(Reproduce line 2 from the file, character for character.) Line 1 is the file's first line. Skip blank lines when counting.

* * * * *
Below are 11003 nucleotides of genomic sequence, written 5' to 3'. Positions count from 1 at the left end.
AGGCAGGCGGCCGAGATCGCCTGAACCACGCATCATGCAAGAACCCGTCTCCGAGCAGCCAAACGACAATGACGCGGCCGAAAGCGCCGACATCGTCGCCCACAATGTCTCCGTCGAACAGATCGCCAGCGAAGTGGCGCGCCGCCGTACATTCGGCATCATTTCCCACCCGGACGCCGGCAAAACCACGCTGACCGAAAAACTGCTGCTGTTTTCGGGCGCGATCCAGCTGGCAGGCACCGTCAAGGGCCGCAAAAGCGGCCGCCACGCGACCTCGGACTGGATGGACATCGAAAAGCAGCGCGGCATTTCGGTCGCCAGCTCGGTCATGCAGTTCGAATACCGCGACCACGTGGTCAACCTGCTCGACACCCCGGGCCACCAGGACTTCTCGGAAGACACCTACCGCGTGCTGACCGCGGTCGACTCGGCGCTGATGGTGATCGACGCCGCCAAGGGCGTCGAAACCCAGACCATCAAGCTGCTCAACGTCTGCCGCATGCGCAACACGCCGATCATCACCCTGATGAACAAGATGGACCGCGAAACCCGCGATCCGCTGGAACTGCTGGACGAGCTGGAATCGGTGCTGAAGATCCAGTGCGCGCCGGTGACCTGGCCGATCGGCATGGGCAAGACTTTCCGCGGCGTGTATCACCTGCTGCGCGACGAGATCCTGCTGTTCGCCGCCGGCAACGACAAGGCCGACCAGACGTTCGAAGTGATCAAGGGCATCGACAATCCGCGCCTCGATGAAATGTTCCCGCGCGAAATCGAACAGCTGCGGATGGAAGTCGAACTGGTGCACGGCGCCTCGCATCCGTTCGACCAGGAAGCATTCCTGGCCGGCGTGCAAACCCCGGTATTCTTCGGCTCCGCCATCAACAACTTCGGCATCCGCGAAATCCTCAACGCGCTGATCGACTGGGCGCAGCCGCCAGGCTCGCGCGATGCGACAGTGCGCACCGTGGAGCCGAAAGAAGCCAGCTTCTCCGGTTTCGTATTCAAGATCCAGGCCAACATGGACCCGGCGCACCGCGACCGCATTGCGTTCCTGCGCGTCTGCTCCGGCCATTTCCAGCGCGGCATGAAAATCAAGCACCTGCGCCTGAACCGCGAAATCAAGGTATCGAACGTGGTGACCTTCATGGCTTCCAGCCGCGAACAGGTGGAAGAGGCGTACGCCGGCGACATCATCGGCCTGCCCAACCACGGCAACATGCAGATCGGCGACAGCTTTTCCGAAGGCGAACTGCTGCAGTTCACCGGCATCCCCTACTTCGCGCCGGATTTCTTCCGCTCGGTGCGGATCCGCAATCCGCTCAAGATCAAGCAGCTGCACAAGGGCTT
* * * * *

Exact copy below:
AGGCAGGCGGCCGAGATCGCCTGAACCACGCATCATGCAAGAACCCGTCTCCGAGCAGCCAAACGACAATGACGCGGCCGAAAGCGCCGACATCGTCGCCCACAATGTCTCCGTCGAACAGATCGCCAGCGAAGTGGCGCGCCGCCGTACATTCGGCATCATTTCCCACCCGGACGCCGGCAAAACCACGCTGACCGAAAAACTGCTGCTGTTTTCGGGCGCGATCCAGCTGGCAGGCACCGTCAAGGGCCGCAAAAGCGGCCGCCACGCGACCTCGGACTGGATGGACATCGAAAAGCAGCGCGGCATTTCGGTCGCCAGCTCGGTCATGCAGTTCGAATACCGCGACCACGTGGTCAACCTGCTCGACACCCCGGGCCACCAGGACTTCTCGGAAGACACCTACCGCGTGCTGACCGCGGTCGACTCGGCGCTGATGGTGATCGACGCCGCCAAGGGCGTCGAAACCCAGACCATCAAGCTGCTCAACGTCTGCCGCATGCGCAACACGCCGATCATCACCCTGATGAACAAGATGGACCGCGAAACCCGCGATCCGCTGGAACTGCTGGACGAGCTGGAATCGGTGCTGAAGATCCAGTGCGCGCCGGTGACCTGGCCGATCGGCATGGGCAAGACTTTCCGCGGCGTGTATCACCTGCTGCGCGACGAGATCCTGCTGTTCGCCGCCGGCAACGACAAGGCCGACCAGACGTTCGAAGTGATCAAGGGCATCGACAATCCGCGCCTCGATGAAATGTTCCCGCGCGAAATCGAACAGCTGCGGATGGAAGTCGAACTGGTGCACGGCGCCTCGCATCCGTTCGACCAGGAAGCATTCCTGGCCGGCGTGCAAACCCCGGTATTCTTCGGCTCCGCCATCAACAACTTCGGCATCCGCGAAATCCTCAACGCGCTGATCGACTGGGCGCAGCCGCCAGGCTCGCGCGATGCGACAGTGCGCACCGTGGAGCCGAAAGAAGCCAGCTTCTCCGGTTTCGTATTCAAGATCCAGGCCAACATGGACCCGGCGCACCGCGACCGCATTGCGTTCCTGCGCGTCTGCTCCGGCCATTTCCAGCGCGGCATGAAAATCAAGCACCTGCGCCTGAACCGCGAAATCAAGGTATCGAACGTGGTGACCTTCATGGCTTCCAGCCGCGAACAGGTGGAAGAGGCGTACGCCGGCGACATCATCGGCCTGCCCAACCACGGCAACATGCAGATCGGCGACAGCTTTTCCGAAGGCGAACTGCTGCAGTTCACCGGCATCCCCTACTTCGCGCCGGATTTCTTCCGCTCGGTGCGGATCCGCAATCCGCTCAAGATCAAGCAGCTGCACAAGGGCTT